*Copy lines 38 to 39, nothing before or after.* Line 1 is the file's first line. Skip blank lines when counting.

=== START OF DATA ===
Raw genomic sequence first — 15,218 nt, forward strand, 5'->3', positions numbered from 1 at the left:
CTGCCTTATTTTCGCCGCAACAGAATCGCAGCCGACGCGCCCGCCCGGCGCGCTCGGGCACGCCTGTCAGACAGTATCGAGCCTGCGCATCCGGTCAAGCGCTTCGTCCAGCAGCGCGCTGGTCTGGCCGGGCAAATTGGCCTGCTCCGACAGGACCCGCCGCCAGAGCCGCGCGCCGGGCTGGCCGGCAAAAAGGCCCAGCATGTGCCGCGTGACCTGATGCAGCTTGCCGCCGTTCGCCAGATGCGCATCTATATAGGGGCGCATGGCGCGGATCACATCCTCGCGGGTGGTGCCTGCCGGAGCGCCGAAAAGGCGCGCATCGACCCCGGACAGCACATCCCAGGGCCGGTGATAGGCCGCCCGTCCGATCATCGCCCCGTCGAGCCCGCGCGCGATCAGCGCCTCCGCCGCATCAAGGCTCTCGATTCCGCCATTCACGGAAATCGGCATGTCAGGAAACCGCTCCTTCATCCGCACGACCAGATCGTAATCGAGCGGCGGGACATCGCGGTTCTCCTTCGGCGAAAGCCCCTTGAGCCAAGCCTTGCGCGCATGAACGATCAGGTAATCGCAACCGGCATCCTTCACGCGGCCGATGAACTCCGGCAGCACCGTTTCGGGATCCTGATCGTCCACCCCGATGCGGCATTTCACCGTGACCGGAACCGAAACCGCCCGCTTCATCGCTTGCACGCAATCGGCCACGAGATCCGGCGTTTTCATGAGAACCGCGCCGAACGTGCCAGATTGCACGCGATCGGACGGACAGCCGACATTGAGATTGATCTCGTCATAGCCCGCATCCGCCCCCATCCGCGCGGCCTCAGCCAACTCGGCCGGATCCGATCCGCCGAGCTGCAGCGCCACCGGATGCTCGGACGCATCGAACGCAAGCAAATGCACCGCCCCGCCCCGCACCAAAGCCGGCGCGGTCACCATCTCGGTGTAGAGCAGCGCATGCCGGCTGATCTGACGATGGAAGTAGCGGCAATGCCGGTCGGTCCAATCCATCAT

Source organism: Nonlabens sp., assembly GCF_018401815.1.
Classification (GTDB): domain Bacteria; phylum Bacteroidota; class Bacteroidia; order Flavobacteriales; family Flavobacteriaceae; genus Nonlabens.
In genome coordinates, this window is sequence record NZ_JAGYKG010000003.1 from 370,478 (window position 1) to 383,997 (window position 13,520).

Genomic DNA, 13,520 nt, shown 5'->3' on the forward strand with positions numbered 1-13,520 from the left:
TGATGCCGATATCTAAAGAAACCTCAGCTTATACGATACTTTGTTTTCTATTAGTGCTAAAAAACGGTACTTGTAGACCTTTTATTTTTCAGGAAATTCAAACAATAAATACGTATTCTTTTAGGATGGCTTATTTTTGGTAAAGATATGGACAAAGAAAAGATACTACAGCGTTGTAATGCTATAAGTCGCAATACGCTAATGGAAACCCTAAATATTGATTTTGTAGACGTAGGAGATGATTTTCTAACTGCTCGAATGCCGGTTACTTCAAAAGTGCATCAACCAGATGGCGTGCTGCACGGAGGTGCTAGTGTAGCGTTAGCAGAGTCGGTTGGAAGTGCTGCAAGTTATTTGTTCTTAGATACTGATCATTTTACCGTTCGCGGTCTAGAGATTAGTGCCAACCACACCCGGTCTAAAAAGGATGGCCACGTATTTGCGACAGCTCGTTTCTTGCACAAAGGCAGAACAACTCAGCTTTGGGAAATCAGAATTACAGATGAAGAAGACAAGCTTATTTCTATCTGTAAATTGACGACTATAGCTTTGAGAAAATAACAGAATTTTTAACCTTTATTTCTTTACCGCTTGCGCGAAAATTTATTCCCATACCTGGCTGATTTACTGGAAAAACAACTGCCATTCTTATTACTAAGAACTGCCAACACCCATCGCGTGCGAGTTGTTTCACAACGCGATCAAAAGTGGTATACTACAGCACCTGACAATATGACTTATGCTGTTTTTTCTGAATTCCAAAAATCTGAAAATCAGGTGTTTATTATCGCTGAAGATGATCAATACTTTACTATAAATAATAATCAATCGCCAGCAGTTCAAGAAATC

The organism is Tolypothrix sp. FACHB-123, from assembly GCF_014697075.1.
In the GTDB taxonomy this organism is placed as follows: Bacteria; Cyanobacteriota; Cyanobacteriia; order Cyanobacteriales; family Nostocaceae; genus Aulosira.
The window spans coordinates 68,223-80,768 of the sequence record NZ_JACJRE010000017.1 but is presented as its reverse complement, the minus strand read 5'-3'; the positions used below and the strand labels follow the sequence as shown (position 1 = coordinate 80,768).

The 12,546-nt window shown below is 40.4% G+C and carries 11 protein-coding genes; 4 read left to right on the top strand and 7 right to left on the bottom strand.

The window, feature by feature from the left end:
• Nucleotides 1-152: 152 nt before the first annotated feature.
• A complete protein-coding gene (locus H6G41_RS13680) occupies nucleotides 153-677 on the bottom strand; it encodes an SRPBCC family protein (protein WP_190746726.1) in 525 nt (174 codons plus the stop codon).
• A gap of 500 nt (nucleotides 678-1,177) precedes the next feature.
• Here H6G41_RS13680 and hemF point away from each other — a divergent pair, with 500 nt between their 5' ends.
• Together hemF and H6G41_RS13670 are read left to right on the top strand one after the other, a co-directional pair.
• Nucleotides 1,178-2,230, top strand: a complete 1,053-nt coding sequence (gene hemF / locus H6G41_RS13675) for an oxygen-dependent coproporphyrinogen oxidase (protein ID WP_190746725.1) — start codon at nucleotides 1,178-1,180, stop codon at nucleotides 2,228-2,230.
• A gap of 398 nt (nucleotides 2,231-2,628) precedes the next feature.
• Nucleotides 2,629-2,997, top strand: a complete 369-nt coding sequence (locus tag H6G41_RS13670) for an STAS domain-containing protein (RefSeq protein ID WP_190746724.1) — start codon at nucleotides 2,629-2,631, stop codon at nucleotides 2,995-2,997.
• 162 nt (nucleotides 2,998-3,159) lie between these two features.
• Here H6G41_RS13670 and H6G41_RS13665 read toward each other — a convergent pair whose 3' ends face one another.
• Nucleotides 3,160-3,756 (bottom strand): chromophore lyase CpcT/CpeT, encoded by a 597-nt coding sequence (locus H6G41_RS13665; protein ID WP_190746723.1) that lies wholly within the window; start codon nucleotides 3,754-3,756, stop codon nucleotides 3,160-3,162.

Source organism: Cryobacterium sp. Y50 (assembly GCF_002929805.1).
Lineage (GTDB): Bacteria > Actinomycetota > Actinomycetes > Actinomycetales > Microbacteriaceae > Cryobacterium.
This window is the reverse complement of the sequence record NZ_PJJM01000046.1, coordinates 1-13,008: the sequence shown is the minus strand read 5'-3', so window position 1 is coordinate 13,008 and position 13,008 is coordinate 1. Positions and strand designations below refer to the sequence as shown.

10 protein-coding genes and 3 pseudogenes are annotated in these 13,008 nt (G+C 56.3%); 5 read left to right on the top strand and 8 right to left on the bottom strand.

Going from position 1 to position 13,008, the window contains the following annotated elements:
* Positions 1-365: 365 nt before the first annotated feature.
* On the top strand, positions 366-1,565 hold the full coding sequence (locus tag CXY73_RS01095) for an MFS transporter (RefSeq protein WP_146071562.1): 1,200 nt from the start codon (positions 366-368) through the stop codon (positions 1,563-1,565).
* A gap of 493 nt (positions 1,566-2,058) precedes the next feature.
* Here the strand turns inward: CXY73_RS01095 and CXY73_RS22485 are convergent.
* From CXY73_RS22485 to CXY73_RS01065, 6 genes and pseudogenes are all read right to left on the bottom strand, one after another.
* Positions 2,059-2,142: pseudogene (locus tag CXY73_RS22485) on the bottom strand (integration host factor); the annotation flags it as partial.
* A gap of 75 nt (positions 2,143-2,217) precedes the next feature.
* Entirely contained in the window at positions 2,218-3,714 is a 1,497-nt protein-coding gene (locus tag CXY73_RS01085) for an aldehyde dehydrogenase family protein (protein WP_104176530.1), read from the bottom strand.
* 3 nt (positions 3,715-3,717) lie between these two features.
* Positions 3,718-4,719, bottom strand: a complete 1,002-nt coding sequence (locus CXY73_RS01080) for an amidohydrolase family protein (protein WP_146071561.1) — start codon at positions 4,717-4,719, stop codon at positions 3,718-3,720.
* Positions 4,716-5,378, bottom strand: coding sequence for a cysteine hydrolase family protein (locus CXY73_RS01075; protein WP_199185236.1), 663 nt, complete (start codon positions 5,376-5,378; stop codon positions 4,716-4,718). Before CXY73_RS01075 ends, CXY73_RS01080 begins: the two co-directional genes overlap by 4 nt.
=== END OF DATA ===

* Positions 3,718-4,719, bottom strand: a complete 1,002-nt coding sequence (locus CXY73_RS01080) for an amidohydrolase family protein (protein WP_146071561.1) — start codon at positions 4,717-4,719, stop codon at positions 3,718-3,720.
* Positions 4,716-5,378, bottom strand: coding sequence for a cysteine hydrolase family protein (locus CXY73_RS01075; protein WP_199185236.1), 663 nt, complete (start codon positions 5,376-5,378; stop codon positions 4,716-4,718). Before CXY73_RS01075 ends, CXY73_RS01080 begins: the two co-directional genes overlap by 4 nt.